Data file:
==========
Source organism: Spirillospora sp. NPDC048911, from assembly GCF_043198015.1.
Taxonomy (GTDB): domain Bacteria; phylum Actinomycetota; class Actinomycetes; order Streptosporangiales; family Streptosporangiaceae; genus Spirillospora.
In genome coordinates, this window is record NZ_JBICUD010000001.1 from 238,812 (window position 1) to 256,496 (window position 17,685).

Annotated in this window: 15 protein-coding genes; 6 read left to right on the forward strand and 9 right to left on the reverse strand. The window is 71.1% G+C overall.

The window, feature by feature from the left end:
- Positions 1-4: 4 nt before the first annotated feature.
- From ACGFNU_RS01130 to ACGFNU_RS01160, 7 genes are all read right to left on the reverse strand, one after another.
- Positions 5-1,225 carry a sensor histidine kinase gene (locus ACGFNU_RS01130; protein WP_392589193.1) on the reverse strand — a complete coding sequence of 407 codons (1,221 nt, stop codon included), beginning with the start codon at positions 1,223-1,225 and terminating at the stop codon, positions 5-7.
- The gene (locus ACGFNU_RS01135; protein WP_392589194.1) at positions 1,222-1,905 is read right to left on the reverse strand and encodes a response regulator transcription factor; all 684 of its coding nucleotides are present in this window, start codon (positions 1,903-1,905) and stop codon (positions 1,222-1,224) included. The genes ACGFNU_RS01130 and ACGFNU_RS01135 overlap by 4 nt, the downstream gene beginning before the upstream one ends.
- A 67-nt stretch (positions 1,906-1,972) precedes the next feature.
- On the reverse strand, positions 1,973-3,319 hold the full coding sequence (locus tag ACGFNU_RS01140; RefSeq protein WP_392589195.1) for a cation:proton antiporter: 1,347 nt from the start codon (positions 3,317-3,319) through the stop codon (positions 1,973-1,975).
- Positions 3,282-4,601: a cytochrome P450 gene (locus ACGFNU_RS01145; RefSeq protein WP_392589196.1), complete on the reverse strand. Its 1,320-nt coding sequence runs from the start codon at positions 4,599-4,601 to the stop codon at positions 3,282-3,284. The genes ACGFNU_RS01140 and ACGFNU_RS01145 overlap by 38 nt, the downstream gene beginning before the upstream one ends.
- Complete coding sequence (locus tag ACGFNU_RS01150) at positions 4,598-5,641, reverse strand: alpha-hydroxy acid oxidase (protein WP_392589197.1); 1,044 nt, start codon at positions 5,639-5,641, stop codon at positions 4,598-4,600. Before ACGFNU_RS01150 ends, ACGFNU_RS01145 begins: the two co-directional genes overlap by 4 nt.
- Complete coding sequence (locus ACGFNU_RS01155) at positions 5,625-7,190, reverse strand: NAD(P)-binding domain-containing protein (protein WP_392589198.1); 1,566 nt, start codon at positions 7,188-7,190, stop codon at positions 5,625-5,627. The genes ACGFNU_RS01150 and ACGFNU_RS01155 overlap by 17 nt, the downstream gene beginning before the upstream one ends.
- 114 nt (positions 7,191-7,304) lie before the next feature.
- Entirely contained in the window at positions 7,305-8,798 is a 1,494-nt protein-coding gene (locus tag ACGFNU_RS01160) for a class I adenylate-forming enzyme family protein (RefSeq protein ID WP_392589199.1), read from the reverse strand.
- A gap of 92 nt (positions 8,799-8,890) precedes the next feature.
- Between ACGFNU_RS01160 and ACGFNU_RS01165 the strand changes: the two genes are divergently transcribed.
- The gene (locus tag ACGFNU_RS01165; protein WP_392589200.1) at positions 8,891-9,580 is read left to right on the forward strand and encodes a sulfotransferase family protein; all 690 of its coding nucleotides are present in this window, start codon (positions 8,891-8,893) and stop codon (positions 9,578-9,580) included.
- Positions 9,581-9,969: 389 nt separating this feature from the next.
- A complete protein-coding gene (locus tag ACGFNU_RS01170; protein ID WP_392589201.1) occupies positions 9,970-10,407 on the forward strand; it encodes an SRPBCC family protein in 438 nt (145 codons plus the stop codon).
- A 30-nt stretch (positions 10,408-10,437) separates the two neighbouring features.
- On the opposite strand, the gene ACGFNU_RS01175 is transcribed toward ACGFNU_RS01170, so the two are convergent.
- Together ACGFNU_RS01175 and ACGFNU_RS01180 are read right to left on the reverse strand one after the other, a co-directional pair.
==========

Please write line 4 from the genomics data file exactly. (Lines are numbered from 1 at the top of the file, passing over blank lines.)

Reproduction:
Annotated in this window: 15 protein-coding genes; 6 read left to right on the forward strand and 9 right to left on the reverse strand. The window is 71.1% G+C overall.